If you’re purchasing a Net Zero Home, whether it’s a model from a builder you love or you’re building a custom home, your main point of contact is likely going to be your builder. If you’re renovating your home to Net Zero, your renovator is your main point of contact, though if you’re still living in the home for parts of the renovation you may end up meeting many of the professionals involved in your home’s transformation. But behind the scenes there’s a whole team of people, including a Service Organization, ensuring that your new home meets all of the requirements to be officially qualified as Net Zero (or Net Zero Ready if you’re not installing a renewable energy system like solar panels just yet).
Building or renovating a Qualified Net Zero or Net Zero Ready Home involves a lot of moving parts and people. The project needs to be carefully planned and rigorously evaluated by experts to ensure the homes meet its Net Zero requirements. For example, you’ll need an experienced builder or renovator to handle construction, and an expert Energy Advisor (EA) to help ensure the home is as energy efficient as possible and to determine the optimal placement of solar panels, even if you may not be installing them right away.
But who determines if the project is on track? Who gives a home the stamp of Net Zero approval?
In this post, we’re covering the role of a Service Organization (SO) in qualifying homes under the CHBA’s Net Zero Home Labelling Program.
What does a Service Organization do?
Qualified Net Zero Service Organizations (SOs) are third-party organizations qualified by the Canadian Home Builders’ Association (CHBA) to deliver the CHBA Net Zero Home Labelling Program (the program that validates a home is qualified Net Zero or Net Zero Ready).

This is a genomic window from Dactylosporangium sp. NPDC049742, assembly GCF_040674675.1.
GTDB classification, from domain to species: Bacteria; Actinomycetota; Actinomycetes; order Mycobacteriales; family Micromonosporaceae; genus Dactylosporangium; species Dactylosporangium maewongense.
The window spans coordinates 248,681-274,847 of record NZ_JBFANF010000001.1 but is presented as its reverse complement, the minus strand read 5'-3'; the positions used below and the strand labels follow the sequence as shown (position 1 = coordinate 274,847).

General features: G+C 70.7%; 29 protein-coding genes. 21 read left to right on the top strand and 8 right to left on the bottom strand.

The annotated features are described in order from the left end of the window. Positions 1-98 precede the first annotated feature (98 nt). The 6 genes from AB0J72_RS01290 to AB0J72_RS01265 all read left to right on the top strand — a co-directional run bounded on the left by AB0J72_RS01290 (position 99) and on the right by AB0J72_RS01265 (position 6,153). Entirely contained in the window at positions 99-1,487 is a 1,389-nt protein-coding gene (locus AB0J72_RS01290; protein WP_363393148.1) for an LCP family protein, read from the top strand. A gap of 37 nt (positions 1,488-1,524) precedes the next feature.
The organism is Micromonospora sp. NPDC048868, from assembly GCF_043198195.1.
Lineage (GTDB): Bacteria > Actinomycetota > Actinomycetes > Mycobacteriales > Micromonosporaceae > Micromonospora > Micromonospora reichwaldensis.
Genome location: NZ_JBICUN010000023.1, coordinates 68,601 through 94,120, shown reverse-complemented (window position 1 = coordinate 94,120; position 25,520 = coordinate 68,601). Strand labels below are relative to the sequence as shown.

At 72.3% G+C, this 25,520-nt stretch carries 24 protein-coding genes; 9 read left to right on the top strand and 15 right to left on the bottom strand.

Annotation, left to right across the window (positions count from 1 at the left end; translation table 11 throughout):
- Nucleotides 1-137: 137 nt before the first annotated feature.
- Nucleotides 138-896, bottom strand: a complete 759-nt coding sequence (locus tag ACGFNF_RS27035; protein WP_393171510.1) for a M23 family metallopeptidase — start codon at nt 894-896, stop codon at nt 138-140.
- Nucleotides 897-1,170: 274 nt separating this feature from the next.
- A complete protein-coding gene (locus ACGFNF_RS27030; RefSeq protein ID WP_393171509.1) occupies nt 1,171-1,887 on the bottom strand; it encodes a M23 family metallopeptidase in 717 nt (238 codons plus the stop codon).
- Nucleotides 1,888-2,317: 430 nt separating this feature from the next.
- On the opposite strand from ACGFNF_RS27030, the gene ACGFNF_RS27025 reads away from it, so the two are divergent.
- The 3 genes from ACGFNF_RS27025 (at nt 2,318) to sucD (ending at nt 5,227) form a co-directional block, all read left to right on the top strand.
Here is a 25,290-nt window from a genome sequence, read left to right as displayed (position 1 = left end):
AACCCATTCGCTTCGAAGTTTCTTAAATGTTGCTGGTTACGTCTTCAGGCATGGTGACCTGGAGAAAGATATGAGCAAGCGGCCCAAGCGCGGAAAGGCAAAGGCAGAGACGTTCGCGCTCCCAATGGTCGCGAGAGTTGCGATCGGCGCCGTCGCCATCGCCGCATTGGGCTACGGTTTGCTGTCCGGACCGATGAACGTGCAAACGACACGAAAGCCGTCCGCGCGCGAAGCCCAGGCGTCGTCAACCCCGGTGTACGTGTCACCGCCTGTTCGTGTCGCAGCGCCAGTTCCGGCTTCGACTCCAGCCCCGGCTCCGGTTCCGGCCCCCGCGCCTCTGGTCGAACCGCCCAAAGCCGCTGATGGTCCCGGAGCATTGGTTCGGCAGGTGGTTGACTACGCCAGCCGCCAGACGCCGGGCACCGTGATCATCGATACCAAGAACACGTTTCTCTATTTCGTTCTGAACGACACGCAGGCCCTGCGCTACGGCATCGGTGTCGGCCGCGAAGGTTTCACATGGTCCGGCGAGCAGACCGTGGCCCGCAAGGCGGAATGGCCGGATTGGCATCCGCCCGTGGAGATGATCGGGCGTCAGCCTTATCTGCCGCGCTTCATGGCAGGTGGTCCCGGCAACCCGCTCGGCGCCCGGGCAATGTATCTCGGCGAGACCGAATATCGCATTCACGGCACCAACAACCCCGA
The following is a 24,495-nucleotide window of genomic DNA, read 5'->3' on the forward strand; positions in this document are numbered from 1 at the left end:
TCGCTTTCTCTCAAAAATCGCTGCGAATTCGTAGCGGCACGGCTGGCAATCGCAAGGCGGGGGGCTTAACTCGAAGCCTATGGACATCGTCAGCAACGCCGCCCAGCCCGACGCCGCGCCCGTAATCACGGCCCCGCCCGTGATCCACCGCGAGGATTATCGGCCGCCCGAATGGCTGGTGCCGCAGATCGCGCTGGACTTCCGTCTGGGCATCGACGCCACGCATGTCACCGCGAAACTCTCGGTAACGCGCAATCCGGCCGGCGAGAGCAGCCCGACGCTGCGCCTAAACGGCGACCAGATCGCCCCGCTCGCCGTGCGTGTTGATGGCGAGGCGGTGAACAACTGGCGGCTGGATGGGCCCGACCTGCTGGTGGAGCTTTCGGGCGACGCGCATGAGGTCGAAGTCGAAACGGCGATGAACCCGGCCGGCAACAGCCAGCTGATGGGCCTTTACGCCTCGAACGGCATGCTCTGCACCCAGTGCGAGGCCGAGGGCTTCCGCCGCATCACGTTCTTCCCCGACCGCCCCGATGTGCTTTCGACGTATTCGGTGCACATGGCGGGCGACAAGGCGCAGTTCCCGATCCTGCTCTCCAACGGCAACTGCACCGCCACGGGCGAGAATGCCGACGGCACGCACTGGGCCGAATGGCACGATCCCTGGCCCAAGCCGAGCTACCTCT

The primary role of SOs is to perform quality assurance on the work of builders, renovators, and EAs to verify that all program and technical requirements are met, in turn providing an official Net Zero or Net Zero Ready label for your home.
SOs also deliver CHBA’s Net Zero Training courses – like Net Zero Builder Training, Net Zero Energy Advisor Training, Net Zero Renovator Training, and Net Zero Sales Training – to the industry across Canada, qualifying those who have met the program requirements. In summary, if you’ve ever heard the term “Qualified Net Zero Builder” or “Qualified Net Zero Energy Advisor,” an SO confirmed that company or individual met the program requirements.
How Service Organizations are Qualified
So how does CHBA determine if an SO is qualified to deliver CHBA’s Net Zero Home Labelling Program? In short, a whole lot of vetting. To become a Qualified Net Zero Service Organization, an organization must be a CHBA member in good standing, be licensed by Natural Resources Canada (NRCan) to deliver the EnerGuide Rating System and ENERGY STAR® for New Homes or R-2000, and employ/contract at least one CHBA Qualified Net Zero Energy Advisor (EA). If the SO decides to offer one of CHBA’s Net Zero Training courses, it must also hire a Qualified Net Zero Trainer to deliver the course.
Find a Qualified Net Zero Service Organization
Are you a CHBA member who’s interested in getting involved in the Net Zero Home Labelling Program? CHBA maintains an online directory of Qualified Net Zero Service Organization across Canada. Contact one of CHBA’s 12 Qualified Net Zero Service Organizations in your region to learn more.
More information on Net Zero Homes
If you’re interested in Net Zero Homes and looking for more information, check out netzerohome.com. You may also want to read about the differences between Net Zero and Net Zero Ready Homes and see who the Net Zero Home Award finalists were for the 2021 CHBA National Awards for Housing Excellence.